Review: The Very Perry Show...

The best thing about The Very Perry Show, brought to life by Irish writer and comedian Kate Perry, is that you never quite know where or how it's going to go. This isn't traditional stand-up, but multiple character-playing, with a collection of almost wholly unorthodox alter-egos eager to share their weird and mostly rather wonderful life stories.

"Some collect butterflies, little red buses and garden gnomes. I collect people", says an excitably unhinged but very pleasant Perry when she first appears on stage. The "people" in question are the five differently costumed, differently cultured individuals she will play within the course of a memorable hour that ends too soon.

Donning a cardigan, a large pair of glasses and a very dusty grey wig, Perry becomes Carmel, a suburban gossip with an unsettling(-ly funny) obsession with Coronation Street and an obsessive difficulty in getting the television channel to turn to the right channel. (Perhaps she just can't accept that her own TV isn't showing Corrie.)

It's interesting that Perry briefly has Carmel point and aggressively press a remote control directly at us – is she switching her audience's attention on and off as she chooses, so that no one will have to see the madness enveloping the poor old girl's mind? Maybe she is simply frustrated at the world, and not having control of what she wants to watch translates into a rant about everyone and everything. Including her own daughter, who we can see she loves despite superficial, skewed priorities ("Mummy, I think you love Ken Barlow more than you love me!"). One does hope that Carmel, for all the fun she gives us, finds peace.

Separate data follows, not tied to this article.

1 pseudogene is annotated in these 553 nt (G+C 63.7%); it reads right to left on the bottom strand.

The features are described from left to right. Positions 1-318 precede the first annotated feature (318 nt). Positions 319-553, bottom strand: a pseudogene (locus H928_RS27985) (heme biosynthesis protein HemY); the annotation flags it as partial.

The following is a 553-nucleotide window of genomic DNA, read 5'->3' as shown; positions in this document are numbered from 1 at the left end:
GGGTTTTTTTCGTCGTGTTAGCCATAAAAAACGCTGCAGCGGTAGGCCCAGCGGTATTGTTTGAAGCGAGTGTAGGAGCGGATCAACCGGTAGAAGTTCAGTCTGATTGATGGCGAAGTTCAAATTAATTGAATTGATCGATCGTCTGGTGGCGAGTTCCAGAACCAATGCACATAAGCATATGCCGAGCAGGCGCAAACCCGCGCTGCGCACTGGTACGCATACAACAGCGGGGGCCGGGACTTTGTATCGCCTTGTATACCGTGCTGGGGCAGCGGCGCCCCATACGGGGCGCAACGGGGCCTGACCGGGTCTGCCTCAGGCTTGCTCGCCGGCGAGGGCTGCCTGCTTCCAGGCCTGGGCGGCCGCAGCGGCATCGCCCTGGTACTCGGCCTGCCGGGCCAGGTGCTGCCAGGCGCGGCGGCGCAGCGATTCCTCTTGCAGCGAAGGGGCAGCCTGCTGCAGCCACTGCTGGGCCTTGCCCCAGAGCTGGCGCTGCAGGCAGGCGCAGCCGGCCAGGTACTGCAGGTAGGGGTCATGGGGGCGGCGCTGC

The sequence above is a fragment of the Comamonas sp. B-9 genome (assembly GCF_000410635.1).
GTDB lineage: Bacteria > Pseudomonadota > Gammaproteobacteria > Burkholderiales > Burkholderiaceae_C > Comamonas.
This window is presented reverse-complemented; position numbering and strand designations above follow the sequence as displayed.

Perry then switches accent, costume and age to step into the significantly smaller shoes of Susie Hedley-Simmons, a twelve-year-old with a red ribbon in her hair and a fiery tongue.

Exhibiting behaviour that goes beyond near teenage restlessness, she is every bit the giggly girl who gets overwhelmed with innovation and technology without considering its consequences. Like Carmel, Susie is gripped by an obsession: documenting her mother's life in her own diary, which leads her to create a video documentary named "Mummy On The Brink". The gaps between and the dangers of adult understandings and childhood misunderstandings are exquisitely presented in a sketch laden with dark humour.

Green-jumpered farm girl Maddy Malarkey gives Perry the chance to indulge in simple slapstick and basic misconceptions. Her trials and tribulations work well as a sort of light interlude, but slightly disappoint in lacking the sad and strangely relatable warmth of Carmel, or the tragic depth of Susie.

Fortunately, the invention returns in Bridget, the young passenger on a trans-Atlantic flight with a lion-shaped hat and Biggles-like goggles who just can't stop talking to the woman beside her. In writing another child full of fantasy, Perry revisits her themes of youthful imagination and misconception, but with a lighter, more colourful tone.

Bridget's out-of-tune singing, delectably abstract thinking and playful point of view - "If you blow on your whistle, a polar bear will hear us when he's having his dinner" is a highlight - is arguably Perry at her most hilarious.

None of that, however, prepares us for Perry's final alter ego, the prim, frumpy and most importantly Amish, Mary Peachy Bender. Her pose and accent alone make the character more than worthwhile, but the manner in which Perry revolves and adapts the funniest and most memorable aspects of the aforementioned character around Mary's customs and routines leaves everyone with rather large grins on their faces. With Mary, themes don't really matter – it's all about the laughs and an unforgettable twist. By the time it's all over, one feels that, given the opportunity, one would happily spend more time in the company of the dry, sly Perry.

Simon Fallaha

Kate Perry performed at Derry-Londonderry's Playhouse as part of the Big Tickle Comedy Festival on September 9.

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